Based on a novel, parlayed into a screenplay by the man who helped bring "127 Hours" and "Slumdog Millionaire" to life and directed by the man behind "The Cider House Rules" and "Chocolat": "Salmon Fishing in the Yemen" has some serious heft behind it. And with due cause; there's a lot going on, and without this collective experience "Salmon Fishing" could have easily been swept away under the current of its own story.
"Salmon Fishing" follows the work of fisheries expert Dr. Alfred Jones (Ewan McGregor) and professional consultant Harriet (Emily Blunt) in their efforts to bring the sport of fly fishing – and the environment and fish needed for it – to Yemen at the request of Harriet's wealthy client, Sheikh Muhammed (Amr Waked). The project gets put on the fast track after entering the orbit of enterprising British government PR woman Patricia Maxwell (played brilliantly by Kristin Scott Thomas) and forces the odd collective to bring the sheikh's dream out of the realm of impossibility and into the arid lands of the Middle East.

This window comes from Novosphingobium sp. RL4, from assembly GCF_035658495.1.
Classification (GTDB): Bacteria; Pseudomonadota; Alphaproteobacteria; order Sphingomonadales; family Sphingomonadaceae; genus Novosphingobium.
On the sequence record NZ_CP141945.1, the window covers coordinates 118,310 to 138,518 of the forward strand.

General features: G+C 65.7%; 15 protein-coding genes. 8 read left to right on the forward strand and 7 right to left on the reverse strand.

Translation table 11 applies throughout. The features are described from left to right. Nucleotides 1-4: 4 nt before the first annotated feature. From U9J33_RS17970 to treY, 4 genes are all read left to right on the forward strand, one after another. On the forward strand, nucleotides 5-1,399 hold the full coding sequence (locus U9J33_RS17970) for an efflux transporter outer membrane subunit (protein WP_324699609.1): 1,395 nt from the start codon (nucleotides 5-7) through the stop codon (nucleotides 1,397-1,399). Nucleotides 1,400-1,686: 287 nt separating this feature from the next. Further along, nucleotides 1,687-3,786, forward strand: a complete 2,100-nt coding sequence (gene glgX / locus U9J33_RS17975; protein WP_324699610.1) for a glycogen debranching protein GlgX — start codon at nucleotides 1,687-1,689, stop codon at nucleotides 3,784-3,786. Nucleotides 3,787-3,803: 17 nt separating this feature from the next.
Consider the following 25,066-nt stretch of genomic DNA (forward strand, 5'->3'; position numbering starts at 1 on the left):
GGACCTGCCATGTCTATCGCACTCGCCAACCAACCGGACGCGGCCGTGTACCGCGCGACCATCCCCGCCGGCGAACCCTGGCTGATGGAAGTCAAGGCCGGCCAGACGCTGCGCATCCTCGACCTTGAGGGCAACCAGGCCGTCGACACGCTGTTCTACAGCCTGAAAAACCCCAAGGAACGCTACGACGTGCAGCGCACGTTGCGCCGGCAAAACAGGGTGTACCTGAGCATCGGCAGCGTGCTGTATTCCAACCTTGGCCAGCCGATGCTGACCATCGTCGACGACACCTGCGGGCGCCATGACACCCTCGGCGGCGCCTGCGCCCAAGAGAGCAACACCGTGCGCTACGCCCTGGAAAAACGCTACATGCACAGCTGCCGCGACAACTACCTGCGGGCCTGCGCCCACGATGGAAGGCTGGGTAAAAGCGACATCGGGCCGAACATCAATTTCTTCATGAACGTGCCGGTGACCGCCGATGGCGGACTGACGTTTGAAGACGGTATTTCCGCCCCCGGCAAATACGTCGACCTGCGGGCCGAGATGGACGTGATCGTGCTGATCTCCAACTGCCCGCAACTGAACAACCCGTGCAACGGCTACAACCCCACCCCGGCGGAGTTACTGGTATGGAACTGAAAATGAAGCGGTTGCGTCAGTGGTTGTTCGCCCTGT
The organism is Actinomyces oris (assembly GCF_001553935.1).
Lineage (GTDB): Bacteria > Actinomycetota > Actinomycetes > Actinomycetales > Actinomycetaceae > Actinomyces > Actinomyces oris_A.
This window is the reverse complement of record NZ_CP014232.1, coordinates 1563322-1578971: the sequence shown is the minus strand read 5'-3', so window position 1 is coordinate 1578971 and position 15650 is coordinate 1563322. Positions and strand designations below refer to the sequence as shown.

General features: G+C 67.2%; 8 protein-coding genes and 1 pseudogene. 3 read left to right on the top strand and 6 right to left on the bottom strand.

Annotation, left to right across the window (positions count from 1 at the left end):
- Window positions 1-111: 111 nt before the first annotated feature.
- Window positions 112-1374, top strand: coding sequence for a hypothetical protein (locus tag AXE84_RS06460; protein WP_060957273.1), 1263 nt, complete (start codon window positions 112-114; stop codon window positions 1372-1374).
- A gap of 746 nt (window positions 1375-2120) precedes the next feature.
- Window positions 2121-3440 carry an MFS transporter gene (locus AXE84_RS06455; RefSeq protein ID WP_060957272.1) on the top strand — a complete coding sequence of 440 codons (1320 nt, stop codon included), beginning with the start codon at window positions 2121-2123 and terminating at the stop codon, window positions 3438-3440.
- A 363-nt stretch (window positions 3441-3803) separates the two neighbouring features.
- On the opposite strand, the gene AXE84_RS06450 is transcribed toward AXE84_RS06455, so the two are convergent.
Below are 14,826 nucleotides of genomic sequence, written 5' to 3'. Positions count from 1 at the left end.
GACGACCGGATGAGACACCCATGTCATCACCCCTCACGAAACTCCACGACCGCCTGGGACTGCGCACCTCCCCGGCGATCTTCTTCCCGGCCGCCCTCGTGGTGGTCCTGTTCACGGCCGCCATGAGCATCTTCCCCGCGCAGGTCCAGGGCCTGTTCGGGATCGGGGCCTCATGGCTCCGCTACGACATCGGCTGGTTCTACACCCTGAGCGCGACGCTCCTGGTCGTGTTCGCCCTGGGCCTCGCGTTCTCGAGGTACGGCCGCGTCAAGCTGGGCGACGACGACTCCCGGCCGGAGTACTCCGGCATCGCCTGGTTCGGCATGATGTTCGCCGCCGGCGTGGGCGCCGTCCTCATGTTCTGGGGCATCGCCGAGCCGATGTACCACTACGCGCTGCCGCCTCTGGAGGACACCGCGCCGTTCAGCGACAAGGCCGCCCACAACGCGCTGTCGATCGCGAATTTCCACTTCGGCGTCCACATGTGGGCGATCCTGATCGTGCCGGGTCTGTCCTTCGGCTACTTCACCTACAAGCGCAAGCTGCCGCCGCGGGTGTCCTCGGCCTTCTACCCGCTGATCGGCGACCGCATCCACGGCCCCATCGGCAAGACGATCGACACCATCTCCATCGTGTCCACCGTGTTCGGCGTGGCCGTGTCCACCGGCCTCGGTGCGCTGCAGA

The monumental task also brings the two leads closer together as they overcome their own opposition and unite through their work. Not Hollywood's usual tawdry love connection, the duo is motivated by mutual respect and affection, yet countered by their individual romantic complications (his stifling marriage and her soldier boyfriend). This plot line rides alongside the main story as a respectable passenger, taking the wheel long enough to get the audiences invested in the characters but not so long that it hogs the driver's seat.
The main driving force, of course, is the quest to bring fishing to the desert. It's the spiritual and idealistic intentions of the sheikh that add substance to the story and help both plot and subplot thrive as a literal/metaphorical yin and yang.
Much of "Salmon Fishing" is infused with this dogged optimism, including its pleasantly surprising leaps into comedic territory. Despite being yet another cog i…Read more...